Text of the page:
It is in this area that the Coupé promises to differ most from any other Rolls-Royce Phantom. And while hardly revolutionary – we are still talking about a car that rides delightfully and rolls when pointed at a corner – there are certainly differences. With broader rear tyres (and narrower front ones), stiffer rear dampers and springs and a thicker rear anti-roll bar, the Coupé is noticeably sharper than its saloon and Drophead relatives, even though the latter shares with the Coupé a wheelbase 200mm shorter than the saloon's.
The Coupé might weigh a mammoth 2.7 tonnes, but that mass is perfectly balanced front to rear. This means that beyond the initial body roll it progresses through a corner with remarkable poise. It is still inadvisable to go throwing this £300k car about, but with the tighter body control the Phantom Coupé can be powered through a corner without fear of any unseemly lurches.
The improved steering helps – at 3.3 turns it still requires a degree of twirling –but with added feel and a thicker wheel to grasp it’s possible to place this huge car with uncanny accuracy. And doing so is deeply satisfying.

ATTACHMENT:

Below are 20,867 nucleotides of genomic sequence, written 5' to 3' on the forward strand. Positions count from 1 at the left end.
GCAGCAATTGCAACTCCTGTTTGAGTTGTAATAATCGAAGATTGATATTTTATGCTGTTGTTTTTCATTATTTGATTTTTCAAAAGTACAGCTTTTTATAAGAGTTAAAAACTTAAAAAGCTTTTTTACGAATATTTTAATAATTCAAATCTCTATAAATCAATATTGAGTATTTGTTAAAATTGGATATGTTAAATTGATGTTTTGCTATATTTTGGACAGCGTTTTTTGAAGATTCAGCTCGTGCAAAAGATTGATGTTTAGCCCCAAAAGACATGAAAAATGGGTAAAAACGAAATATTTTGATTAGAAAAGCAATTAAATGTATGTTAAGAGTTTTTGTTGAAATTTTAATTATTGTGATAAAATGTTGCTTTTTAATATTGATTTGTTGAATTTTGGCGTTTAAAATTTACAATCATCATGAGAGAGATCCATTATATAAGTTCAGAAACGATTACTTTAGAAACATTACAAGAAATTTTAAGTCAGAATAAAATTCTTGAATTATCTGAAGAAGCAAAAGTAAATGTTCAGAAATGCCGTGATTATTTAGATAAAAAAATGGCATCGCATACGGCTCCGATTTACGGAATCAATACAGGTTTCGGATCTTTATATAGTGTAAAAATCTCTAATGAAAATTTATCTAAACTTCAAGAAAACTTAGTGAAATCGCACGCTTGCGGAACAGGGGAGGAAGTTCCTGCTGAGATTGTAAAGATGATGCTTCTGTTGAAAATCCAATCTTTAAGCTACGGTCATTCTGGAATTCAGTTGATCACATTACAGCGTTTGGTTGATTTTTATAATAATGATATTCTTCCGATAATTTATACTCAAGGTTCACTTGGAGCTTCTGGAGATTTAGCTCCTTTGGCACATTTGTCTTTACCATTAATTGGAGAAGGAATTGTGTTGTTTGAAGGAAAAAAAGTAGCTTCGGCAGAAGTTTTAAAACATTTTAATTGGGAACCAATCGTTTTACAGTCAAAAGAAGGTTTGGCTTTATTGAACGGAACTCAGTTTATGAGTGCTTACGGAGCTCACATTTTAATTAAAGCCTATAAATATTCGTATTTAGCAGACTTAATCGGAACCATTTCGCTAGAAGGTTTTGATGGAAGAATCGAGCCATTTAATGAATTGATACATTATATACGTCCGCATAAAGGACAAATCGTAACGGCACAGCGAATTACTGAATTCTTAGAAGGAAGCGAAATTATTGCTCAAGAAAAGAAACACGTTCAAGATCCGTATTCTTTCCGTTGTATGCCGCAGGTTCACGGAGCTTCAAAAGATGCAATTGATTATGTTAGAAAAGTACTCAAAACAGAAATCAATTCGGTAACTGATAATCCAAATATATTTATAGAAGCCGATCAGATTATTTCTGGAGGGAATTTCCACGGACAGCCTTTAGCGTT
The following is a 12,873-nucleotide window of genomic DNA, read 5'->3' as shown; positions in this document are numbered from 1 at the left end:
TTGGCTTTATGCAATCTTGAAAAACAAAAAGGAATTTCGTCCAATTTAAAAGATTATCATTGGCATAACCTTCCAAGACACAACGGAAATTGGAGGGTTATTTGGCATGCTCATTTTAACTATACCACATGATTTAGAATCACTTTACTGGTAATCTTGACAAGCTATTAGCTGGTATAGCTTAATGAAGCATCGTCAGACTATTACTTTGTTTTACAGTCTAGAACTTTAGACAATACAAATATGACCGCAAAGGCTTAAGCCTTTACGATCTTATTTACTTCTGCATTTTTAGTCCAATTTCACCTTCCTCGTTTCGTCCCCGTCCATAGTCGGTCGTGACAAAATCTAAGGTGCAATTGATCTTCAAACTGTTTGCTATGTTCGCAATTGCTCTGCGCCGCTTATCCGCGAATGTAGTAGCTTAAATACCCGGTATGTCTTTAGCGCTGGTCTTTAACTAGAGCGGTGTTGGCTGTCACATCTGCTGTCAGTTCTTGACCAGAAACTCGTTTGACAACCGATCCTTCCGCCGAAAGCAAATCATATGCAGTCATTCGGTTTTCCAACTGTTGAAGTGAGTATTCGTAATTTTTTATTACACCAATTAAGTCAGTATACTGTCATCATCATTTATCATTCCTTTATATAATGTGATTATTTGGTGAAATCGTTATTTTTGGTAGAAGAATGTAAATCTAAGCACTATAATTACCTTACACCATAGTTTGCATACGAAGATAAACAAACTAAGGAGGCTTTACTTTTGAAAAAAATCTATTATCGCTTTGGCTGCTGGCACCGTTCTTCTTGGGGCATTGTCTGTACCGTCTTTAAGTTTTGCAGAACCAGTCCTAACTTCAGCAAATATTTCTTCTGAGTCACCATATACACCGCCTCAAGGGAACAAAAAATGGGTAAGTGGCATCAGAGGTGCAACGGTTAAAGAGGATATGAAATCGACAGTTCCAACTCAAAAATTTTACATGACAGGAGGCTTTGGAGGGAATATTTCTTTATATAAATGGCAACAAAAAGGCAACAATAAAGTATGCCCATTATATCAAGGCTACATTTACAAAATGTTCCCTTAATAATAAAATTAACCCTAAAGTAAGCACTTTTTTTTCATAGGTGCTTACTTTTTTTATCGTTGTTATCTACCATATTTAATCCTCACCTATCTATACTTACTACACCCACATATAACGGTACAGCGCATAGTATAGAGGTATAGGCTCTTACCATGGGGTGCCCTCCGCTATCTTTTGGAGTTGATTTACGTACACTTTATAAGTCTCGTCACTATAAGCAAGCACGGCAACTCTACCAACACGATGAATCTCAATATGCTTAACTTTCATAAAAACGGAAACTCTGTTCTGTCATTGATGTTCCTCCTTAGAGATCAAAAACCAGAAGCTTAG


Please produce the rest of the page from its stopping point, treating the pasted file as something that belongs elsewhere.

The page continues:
The unavoidable flipside to the improved handling is a slight deterioration in ride quality, most noticeably at low speeds. By any normal standard the Coupé rides very well, but where a Phantom saloon’s passengers wouldn’t notice the slightest movement, the Coupé’s may register a small, far-away thud. Things improve at speed, and shown our sternest ride route the Coupé simply soaked up the evil, compound bumps and lumps in one fluid, controlled movement, the long body remaining remarkably level. Although blessed with its own character, the Coupé remains true to the Phantom DNA: fabulously comfortable and luxurious but still rewarding and involving to drive, without becoming intrusive.